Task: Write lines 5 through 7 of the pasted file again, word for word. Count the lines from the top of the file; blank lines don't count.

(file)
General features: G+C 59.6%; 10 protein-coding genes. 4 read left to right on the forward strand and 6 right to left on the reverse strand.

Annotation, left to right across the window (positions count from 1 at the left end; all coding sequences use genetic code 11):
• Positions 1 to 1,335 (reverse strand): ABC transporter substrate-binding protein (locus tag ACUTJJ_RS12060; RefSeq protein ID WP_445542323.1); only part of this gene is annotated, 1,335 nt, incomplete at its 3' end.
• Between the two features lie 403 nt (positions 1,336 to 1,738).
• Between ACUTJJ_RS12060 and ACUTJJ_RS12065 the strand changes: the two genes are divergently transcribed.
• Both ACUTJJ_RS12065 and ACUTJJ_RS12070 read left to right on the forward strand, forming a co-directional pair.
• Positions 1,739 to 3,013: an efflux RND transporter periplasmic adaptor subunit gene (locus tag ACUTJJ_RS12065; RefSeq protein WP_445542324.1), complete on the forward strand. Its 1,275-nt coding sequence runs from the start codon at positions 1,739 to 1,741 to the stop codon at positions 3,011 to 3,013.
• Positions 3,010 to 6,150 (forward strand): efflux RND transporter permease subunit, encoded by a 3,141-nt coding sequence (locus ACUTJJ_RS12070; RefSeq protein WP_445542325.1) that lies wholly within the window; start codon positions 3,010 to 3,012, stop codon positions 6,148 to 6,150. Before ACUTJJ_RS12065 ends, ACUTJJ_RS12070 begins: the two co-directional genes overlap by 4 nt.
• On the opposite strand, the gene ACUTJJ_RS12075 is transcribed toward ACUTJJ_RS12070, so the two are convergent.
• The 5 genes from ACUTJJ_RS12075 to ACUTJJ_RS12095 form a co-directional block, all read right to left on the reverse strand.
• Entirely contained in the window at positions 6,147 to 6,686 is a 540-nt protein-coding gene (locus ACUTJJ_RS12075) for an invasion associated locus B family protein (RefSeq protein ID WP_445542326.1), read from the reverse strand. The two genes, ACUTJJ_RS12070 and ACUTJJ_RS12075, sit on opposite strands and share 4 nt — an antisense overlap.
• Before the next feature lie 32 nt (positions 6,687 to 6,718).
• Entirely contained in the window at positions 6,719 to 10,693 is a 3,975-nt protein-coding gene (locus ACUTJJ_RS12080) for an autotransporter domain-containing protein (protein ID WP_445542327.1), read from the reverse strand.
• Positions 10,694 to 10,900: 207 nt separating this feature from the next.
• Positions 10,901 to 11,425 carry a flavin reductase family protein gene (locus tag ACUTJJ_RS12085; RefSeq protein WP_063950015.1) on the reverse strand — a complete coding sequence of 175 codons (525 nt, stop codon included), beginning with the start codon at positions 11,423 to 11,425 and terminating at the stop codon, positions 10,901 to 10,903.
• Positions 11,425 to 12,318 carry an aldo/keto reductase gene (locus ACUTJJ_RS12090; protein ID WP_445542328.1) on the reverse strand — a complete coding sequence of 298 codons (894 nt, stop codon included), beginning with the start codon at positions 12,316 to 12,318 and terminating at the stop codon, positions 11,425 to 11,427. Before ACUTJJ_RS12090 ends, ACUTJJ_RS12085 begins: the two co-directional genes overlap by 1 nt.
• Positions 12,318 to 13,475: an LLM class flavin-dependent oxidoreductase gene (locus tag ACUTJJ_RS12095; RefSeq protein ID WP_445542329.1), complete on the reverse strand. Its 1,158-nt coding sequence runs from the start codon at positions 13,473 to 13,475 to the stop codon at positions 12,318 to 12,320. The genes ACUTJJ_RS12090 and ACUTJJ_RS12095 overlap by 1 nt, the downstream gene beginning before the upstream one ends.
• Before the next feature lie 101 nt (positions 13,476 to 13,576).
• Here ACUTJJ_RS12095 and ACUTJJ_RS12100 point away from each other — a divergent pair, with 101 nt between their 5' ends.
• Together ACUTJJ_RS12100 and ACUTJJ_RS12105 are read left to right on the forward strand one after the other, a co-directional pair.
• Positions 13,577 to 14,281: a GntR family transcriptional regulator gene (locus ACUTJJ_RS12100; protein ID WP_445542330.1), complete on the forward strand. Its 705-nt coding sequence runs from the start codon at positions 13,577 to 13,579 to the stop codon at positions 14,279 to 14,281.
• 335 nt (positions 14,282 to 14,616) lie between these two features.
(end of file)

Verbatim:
• Between ACUTJJ_RS12060 and ACUTJJ_RS12065 the strand changes: the two genes are divergently transcribed.
• Both ACUTJJ_RS12065 and ACUTJJ_RS12070 read left to right on the forward strand, forming a co-directional pair.
• Positions 1,739 to 3,013: an efflux RND transporter periplasmic adaptor subunit gene (locus tag ACUTJJ_RS12065; RefSeq protein WP_445542324.1), complete on the forward strand. Its 1,275-nt coding sequence runs from the start codon at positions 1,739 to 1,741 to the stop codon at positions 3,011 to 3,013.